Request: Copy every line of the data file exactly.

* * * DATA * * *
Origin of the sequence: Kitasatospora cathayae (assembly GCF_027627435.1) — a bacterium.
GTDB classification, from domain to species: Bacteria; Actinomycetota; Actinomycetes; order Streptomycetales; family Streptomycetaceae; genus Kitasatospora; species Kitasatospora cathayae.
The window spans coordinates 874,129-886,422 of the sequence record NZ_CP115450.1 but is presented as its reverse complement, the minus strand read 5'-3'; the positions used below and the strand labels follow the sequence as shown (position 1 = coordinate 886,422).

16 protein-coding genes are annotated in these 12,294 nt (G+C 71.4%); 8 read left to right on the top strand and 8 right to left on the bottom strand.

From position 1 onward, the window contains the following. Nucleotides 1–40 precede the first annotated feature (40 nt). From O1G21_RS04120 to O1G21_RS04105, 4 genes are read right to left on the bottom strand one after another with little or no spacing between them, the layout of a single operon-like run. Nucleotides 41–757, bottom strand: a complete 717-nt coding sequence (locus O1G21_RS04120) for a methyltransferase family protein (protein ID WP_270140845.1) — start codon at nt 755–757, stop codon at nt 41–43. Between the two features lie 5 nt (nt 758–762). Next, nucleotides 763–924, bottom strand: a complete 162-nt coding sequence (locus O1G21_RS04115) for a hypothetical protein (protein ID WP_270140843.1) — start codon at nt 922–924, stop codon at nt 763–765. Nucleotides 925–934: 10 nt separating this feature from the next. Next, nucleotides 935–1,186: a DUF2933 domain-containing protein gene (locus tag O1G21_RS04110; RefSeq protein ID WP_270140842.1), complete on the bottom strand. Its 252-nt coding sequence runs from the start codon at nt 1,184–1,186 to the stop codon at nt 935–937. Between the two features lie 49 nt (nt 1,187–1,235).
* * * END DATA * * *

Origin of the sequence: Kitasatospora cathayae (assembly GCF_027627435.1) — a bacterium.
GTDB classification, from domain to species: Bacteria; Actinomycetota; Actinomycetes; order Streptomycetales; family Streptomycetaceae; genus Kitasatospora; species Kitasatospora cathayae.
The window spans coordinates 874,129-886,422 of the sequence record NZ_CP115450.1 but is presented as its reverse complement, the minus strand read 5'-3'; the positions used below and the strand labels follow the sequence as shown (position 1 = coordinate 886,422).

16 protein-coding genes are annotated in these 12,294 nt (G+C 71.4%); 8 read left to right on the top strand and 8 right to left on the bottom strand.

From position 1 onward, the window contains the following. Nucleotides 1–40 precede the first annotated feature (40 nt). From O1G21_RS04120 to O1G21_RS04105, 4 genes are read right to left on the bottom strand one after another with little or no spacing between them, the layout of a single operon-like run. Nucleotides 41–757, bottom strand: a complete 717-nt coding sequence (locus O1G21_RS04120) for a methyltransferase family protein (protein ID WP_270140845.1) — start codon at nt 755–757, stop codon at nt 41–43. Between the two features lie 5 nt (nt 758–762). Next, nucleotides 763–924, bottom strand: a complete 162-nt coding sequence (locus O1G21_RS04115) for a hypothetical protein (protein ID WP_270140843.1) — start codon at nt 922–924, stop codon at nt 763–765. Nucleotides 925–934: 10 nt separating this feature from the next. Next, nucleotides 935–1,186: a DUF2933 domain-containing protein gene (locus tag O1G21_RS04110; RefSeq protein ID WP_270140842.1), complete on the bottom strand. Its 252-nt coding sequence runs from the start codon at nt 1,184–1,186 to the stop codon at nt 935–937. Between the two features lie 49 nt (nt 1,187–1,235).